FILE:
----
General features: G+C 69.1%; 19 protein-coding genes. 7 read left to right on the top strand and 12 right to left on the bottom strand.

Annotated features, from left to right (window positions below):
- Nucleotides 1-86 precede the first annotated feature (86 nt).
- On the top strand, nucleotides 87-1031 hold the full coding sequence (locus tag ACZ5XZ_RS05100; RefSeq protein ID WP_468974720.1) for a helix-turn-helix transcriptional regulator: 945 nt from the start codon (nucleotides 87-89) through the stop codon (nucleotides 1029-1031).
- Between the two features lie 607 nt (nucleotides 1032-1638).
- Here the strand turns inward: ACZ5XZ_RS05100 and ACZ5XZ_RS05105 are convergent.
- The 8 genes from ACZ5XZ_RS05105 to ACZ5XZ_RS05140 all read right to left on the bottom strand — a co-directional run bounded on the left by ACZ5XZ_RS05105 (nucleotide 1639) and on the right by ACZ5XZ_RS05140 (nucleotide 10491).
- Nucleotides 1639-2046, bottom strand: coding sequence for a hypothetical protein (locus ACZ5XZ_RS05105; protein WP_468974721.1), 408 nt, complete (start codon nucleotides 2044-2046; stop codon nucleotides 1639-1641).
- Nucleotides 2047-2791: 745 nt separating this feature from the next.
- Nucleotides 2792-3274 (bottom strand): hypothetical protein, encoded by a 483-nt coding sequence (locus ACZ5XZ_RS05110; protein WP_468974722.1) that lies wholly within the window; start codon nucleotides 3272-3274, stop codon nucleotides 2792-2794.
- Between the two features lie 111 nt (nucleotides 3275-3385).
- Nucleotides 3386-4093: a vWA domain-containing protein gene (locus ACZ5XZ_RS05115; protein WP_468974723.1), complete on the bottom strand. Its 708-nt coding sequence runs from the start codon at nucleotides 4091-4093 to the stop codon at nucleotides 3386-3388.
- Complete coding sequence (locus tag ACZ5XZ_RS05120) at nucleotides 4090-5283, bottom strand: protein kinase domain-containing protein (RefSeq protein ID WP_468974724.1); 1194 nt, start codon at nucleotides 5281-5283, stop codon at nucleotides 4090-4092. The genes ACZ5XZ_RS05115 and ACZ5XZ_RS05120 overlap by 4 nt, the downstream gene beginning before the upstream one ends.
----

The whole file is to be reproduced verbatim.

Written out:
General features: G+C 69.1%; 19 protein-coding genes. 7 read left to right on the top strand and 12 right to left on the bottom strand.

Annotated features, from left to right (window positions below):
- Nucleotides 1-86 precede the first annotated feature (86 nt).
- On the top strand, nucleotides 87-1031 hold the full coding sequence (locus tag ACZ5XZ_RS05100; RefSeq protein ID WP_468974720.1) for a helix-turn-helix transcriptional regulator: 945 nt from the start codon (nucleotides 87-89) through the stop codon (nucleotides 1029-1031).
- Between the two features lie 607 nt (nucleotides 1032-1638).
- Here the strand turns inward: ACZ5XZ_RS05100 and ACZ5XZ_RS05105 are convergent.
- The 8 genes from ACZ5XZ_RS05105 to ACZ5XZ_RS05140 all read right to left on the bottom strand — a co-directional run bounded on the left by ACZ5XZ_RS05105 (nucleotide 1639) and on the right by ACZ5XZ_RS05140 (nucleotide 10491).
- Nucleotides 1639-2046, bottom strand: coding sequence for a hypothetical protein (locus ACZ5XZ_RS05105; protein WP_468974721.1), 408 nt, complete (start codon nucleotides 2044-2046; stop codon nucleotides 1639-1641).
- Nucleotides 2047-2791: 745 nt separating this feature from the next.
- Nucleotides 2792-3274 (bottom strand): hypothetical protein, encoded by a 483-nt coding sequence (locus ACZ5XZ_RS05110; protein WP_468974722.1) that lies wholly within the window; start codon nucleotides 3272-3274, stop codon nucleotides 2792-2794.
- Between the two features lie 111 nt (nucleotides 3275-3385).
- Nucleotides 3386-4093: a vWA domain-containing protein gene (locus ACZ5XZ_RS05115; protein WP_468974723.1), complete on the bottom strand. Its 708-nt coding sequence runs from the start codon at nucleotides 4091-4093 to the stop codon at nucleotides 3386-3388.
- Complete coding sequence (locus tag ACZ5XZ_RS05120) at nucleotides 4090-5283, bottom strand: protein kinase domain-containing protein (RefSeq protein ID WP_468974724.1); 1194 nt, start codon at nucleotides 5281-5283, stop codon at nucleotides 4090-4092. The genes ACZ5XZ_RS05115 and ACZ5XZ_RS05120 overlap by 4 nt, the downstream gene beginning before the upstream one ends.